- 1% relative reduction in mortality for patients with severe sepsis and septic shock.
- 9% relative difference in mortality for patients that received the evidence-based protocols compared to those who did not—the evidence-based protocols substantially reduce mortality.
- 4% relative reduction in emergency department (ED) length of stay (LOS) for patients with severe sepsis and septic shock.
- Four percent relative reduction in ICU LOS for patients with severe sepsis and septic shock admitted from the ED.Quality Improvement Project Guide Essay.
The health system will continue to use this proven plan to improve sepsis outcomes and enhance care for patients with sepsis and they are laying the groundwork to move the early identification screening tools to the outpatient setting, including urgent care centers and physician offices.
3. Boosting Readiness and Change Competencies Key to Successfully Reducing Clinical Variation
This example of clinical quality improvement in healthcare comes from UnityPoint Health, a healthcare system serving Iowa, western Illinois, and southern Wisconsin. System leaders recognized the importance of reducing clinical variation and the need to have strong physician champions and robust analytics to effectively support improvement efforts. However, they also realized that without understanding organizational strengths and weaknesses related to adopting change and improving outcomes, they would struggle to successfully implement initiatives that delivered the desired benefits and sustained improvements over time.Quality Improvement Project Guide Essay.
By consistently integrating information from a readiness assessment, an opportunity analysis, and expert resources, the health system was able to establish a prioritization and implementation approach to outcomes improvement that produced the following results:Quality Improvement Project Guide Essay.
- Variable costs were reduced by more than $1.75 million based on the deployment of interventions in sepsis alerts, order sets, and other clinical decision support tools.
- Reductions in length of stay have allowed patients to return home earlier and spend more than 1,000 additional nights in their homes.
- Millions of clicks have been reduced for clinicians based on deployment of new sepsis screening tools.
- 36% increase in sepsis screenings completed in the emergency department (ED).
- Sepsis order set utilization in the ED has increased by more than 185 percent.
The health system plans to continue identifying large improvement opportunities aligned with its strategic planning cycle and the priorities identified by clinical and operational leadership.Quality Improvement Project Guide Essay.
Financial and Operational Examples of Quality Improvement in Healthcare
Financial challenges are increasingly threatening the future of healthcare organizations. In order to thrive in an increasingly complex environment, financial and operational improvement projects are more important than ever. But, health systems need to tackle the right projects at the right time for their organization. Below are three excellent financial and operational examples of quality improvement in healthcare.Quality Improvement Project Guide Essay.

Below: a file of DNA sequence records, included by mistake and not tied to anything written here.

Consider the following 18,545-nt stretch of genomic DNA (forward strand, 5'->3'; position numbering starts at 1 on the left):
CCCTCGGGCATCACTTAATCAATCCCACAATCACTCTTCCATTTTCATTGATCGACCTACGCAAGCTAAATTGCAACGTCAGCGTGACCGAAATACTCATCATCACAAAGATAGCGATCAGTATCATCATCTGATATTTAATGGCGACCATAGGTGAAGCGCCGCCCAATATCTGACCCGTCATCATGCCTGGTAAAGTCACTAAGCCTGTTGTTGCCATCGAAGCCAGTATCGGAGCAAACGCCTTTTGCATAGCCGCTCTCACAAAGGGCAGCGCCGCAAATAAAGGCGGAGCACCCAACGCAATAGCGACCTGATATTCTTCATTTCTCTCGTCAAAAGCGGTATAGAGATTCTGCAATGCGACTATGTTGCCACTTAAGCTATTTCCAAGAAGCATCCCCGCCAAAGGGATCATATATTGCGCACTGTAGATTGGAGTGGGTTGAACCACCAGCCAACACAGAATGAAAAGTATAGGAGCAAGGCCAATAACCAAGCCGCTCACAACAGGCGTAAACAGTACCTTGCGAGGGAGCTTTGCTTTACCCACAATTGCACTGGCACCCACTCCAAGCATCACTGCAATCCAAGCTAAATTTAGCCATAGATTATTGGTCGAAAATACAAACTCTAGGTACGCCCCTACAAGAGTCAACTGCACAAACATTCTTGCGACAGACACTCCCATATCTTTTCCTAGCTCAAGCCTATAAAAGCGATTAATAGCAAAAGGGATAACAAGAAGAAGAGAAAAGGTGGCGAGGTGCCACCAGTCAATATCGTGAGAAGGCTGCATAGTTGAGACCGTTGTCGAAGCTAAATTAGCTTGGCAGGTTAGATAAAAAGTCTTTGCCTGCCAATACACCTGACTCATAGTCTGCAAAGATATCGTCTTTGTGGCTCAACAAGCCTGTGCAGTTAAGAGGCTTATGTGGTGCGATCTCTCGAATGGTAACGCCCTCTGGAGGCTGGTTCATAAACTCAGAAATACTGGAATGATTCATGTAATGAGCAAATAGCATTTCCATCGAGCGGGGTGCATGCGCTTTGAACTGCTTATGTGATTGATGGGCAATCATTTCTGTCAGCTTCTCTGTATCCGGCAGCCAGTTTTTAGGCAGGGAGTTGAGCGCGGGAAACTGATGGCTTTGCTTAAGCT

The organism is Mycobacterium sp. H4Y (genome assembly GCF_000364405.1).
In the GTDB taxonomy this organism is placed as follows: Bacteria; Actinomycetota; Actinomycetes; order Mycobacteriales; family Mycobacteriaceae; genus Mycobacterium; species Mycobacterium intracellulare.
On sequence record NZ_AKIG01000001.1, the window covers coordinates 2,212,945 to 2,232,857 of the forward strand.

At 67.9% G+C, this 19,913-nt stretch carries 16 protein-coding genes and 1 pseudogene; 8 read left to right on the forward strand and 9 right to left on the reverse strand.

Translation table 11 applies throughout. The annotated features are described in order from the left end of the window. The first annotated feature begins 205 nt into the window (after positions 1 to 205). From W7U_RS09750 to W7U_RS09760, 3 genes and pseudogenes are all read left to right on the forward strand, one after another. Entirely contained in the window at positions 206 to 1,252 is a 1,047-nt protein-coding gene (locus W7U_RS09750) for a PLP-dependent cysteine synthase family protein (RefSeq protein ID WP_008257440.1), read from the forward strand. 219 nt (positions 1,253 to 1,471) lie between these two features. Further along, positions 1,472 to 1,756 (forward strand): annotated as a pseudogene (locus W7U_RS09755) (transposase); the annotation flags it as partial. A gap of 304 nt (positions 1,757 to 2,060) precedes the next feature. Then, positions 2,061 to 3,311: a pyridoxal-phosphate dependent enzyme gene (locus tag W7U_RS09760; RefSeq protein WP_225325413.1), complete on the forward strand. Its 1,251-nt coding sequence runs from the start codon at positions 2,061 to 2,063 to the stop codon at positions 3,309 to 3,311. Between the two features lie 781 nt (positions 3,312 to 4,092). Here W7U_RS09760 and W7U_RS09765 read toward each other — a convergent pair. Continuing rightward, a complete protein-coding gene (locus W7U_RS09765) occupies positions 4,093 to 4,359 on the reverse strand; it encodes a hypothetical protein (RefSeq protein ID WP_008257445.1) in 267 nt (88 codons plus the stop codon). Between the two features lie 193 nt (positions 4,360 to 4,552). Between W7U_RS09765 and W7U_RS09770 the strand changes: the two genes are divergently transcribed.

4. New Generation Activity-Based Costing Accelerates Timeliness of Decision Support
The first example comes from UPMC, an academic medical center affiliated with the University of Pittsburgh. Health system leaders recognized that the common denominator to addressing threats to sustainability is to fully understand and effectively manage costs. To address this, they implemented activity-based costing (ABC), facilitated by the Health Catalyst CORUS™ Suite, to deliver detailed and actionable cost data across the analytics environment, and support service line reporting, contract modeling, and clinical process improvement. They used this capability to effectively drive cost savings and improve clinical outcomes in many of its service lines, including Surgical Services, Women’s Health, Orthopedics, and Cardiovascular.Quality Improvement Project Guide Essay.
Through its analytics platform and best-of-breed, ABC models, UPMC is improving quality and safety, reducing costs, and increasing value across service lines. An efficient accounting closing process delivers timely and accurate information to guide decisions and operational adjustments. Taking these steps led to the following improvements:Quality Improvement Project Guide Essay.
- Three-day reduction in time to close.
- Monthly preliminary results are typically reviewed within one business day, affording more time for validation and analysis.
- Executives receive financial data up to three days sooner.
- Reduction of 3.5 FTEs needed to complete the monthly close.
- Reduced 60 human touchpoints and opportunity for error.
- Multiple months of data can now be run simultaneously.
- Provided support for new data-driven governance structure.
5. Systematic, Data-Driven Approach Lowers Length of Stay and Improves Care Coordination